What are Miranda Rights?
Also known as the “Miranda warning”, Miranda rights is a series of rights, that a police officer must repeat to anyone that they arrest and/or interrogate. Being under arrest is when you are being deprived of your freedom to leave. The Miranda rights include the right to remain silent, the right to have an attorney present during questioning, and the right to have a government-appointed attorney if the suspect cannot afford one. They are supported by the Fifth Amendment of the United States Constitution. The Fifth amendment states
“No person shall be held to answer for a capital, or otherwise infamous crime, unless on a presentment or indictment of a grand jury, except in cases arising in the land or naval forces, or in the militia, when in actual service in time of war or public danger; nor shall any person be subject for the same offense to be twice put in jeopardy of life or limb; nor shall be compelled in any criminal case to be a witness against himself, nor be deprived of life, liberty, or property, without due process of law; nor shall private property be taken for public use, without just compensation.”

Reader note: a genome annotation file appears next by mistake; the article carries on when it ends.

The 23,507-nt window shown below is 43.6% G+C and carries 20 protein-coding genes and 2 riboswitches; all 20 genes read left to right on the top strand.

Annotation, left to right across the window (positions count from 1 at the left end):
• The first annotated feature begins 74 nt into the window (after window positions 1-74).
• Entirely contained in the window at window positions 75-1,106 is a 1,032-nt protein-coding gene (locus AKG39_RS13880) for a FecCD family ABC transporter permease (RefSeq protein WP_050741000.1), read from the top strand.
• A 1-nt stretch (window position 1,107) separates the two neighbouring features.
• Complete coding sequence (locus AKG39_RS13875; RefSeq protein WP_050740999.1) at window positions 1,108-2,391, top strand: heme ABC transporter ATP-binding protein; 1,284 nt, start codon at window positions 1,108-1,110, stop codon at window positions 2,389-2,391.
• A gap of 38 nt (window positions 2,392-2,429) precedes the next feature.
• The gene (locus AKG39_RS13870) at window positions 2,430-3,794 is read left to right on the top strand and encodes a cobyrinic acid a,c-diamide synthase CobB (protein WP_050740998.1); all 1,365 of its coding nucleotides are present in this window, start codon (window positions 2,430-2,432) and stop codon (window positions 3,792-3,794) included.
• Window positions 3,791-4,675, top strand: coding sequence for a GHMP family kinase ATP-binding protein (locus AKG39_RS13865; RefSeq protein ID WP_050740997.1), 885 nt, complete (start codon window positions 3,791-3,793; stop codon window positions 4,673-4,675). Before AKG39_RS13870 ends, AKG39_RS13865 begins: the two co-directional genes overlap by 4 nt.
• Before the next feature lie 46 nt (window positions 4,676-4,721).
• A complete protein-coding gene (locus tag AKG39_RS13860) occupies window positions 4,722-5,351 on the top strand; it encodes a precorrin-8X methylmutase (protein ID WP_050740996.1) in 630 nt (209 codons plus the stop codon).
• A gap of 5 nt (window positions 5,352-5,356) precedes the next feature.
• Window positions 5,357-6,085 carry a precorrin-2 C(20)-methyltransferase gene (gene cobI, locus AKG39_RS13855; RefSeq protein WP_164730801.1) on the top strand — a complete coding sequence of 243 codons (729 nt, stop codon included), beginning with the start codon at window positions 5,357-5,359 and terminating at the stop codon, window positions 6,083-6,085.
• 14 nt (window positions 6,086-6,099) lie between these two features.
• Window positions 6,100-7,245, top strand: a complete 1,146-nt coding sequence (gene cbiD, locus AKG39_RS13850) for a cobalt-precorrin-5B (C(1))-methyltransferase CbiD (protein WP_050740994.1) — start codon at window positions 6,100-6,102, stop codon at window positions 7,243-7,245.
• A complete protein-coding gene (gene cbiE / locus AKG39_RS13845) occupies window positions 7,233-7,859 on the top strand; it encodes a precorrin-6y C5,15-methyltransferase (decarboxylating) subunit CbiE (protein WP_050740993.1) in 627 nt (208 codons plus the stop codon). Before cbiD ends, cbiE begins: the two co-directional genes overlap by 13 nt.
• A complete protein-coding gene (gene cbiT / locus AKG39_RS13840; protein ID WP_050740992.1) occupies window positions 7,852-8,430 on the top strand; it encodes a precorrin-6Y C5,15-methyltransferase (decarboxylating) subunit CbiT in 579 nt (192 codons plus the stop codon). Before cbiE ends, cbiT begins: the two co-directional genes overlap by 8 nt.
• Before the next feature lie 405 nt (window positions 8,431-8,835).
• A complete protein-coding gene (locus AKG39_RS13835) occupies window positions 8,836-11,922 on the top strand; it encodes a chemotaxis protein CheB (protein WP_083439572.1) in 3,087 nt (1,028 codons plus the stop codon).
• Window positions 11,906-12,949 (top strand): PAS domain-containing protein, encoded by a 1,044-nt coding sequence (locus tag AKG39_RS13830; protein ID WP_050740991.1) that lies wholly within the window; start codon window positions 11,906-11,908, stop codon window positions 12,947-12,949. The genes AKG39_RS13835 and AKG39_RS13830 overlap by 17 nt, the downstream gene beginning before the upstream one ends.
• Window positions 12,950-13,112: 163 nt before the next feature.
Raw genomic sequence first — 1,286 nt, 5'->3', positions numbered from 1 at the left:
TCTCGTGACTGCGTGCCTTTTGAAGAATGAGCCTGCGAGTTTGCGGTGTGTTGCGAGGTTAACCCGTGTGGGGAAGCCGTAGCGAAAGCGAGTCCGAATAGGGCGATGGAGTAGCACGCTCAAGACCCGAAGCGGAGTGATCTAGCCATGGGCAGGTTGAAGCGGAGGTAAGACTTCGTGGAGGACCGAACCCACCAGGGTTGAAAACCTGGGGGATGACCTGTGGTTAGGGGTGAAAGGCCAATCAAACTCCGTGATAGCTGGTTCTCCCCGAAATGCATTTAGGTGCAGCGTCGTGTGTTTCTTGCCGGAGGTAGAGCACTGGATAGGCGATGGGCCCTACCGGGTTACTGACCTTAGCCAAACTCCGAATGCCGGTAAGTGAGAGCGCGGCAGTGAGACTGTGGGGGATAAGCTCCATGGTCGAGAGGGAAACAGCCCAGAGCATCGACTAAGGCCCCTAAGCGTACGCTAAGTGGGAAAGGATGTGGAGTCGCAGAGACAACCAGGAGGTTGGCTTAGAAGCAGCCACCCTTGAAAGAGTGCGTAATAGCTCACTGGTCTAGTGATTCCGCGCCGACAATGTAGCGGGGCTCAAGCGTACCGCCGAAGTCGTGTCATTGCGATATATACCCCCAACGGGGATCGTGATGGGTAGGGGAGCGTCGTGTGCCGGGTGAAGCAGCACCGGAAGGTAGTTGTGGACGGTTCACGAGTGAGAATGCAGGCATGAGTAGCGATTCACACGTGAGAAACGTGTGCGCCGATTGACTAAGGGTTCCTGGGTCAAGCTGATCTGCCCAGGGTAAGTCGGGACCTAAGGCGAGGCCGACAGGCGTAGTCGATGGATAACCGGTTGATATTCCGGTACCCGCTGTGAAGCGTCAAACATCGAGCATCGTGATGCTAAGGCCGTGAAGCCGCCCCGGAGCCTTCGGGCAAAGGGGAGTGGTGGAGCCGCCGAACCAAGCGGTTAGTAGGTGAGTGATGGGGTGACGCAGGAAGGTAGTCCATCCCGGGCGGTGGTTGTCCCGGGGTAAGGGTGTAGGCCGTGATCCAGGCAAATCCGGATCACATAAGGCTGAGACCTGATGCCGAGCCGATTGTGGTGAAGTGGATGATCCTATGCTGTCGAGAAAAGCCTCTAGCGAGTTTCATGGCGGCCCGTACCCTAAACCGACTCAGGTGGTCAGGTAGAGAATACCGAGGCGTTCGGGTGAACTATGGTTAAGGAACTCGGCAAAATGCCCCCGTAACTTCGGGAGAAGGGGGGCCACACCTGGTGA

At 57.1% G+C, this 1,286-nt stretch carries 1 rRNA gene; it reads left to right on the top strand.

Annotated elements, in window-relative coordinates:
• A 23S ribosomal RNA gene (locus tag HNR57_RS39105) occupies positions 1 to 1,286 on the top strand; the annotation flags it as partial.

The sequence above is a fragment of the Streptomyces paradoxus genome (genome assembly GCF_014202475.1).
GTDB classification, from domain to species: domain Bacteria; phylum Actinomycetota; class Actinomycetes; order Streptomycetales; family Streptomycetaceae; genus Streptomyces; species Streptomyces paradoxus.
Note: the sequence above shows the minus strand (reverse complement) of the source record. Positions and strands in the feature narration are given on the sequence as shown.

Where did the term ‘Miranda” come from?
After his arrest, Ernesto Miranda confessed to robbery, kidnapping, and rape during a police interrogation. He was not given a full and effective warning of his rights prior to the confession. In 1966, he was convicted of these crimes in a landmark case, known as Miranda v. Arizona. In the ruling for this case, the United States Supreme Court found it unconstitutional for his confession to be used against him because he was not advised of his legal rights. With this ruling, they extended the Fifth Amendment protections to also include any situation outside of the courtroom. Therefore, any time that law enforcement takes a suspect into custody, law enforcement must make the suspect aware of their legal rights.
What happens if the police do not Mirandize me?
When police officers question a suspect in custody without first giving the Miranda warning, any statement or confession made is considered to be involuntary, and cannot be used against the suspect in any criminal case. However, if a suspect makes a spontaneous statement while in custody before police have the chance to tell him his rights, law enforcement can use the statement against the suspect, as long as police interrogation did not prompt the statement. In addition, any evidence discovered as a result of an involuntary statement or confession will likely also be thrown out of the case.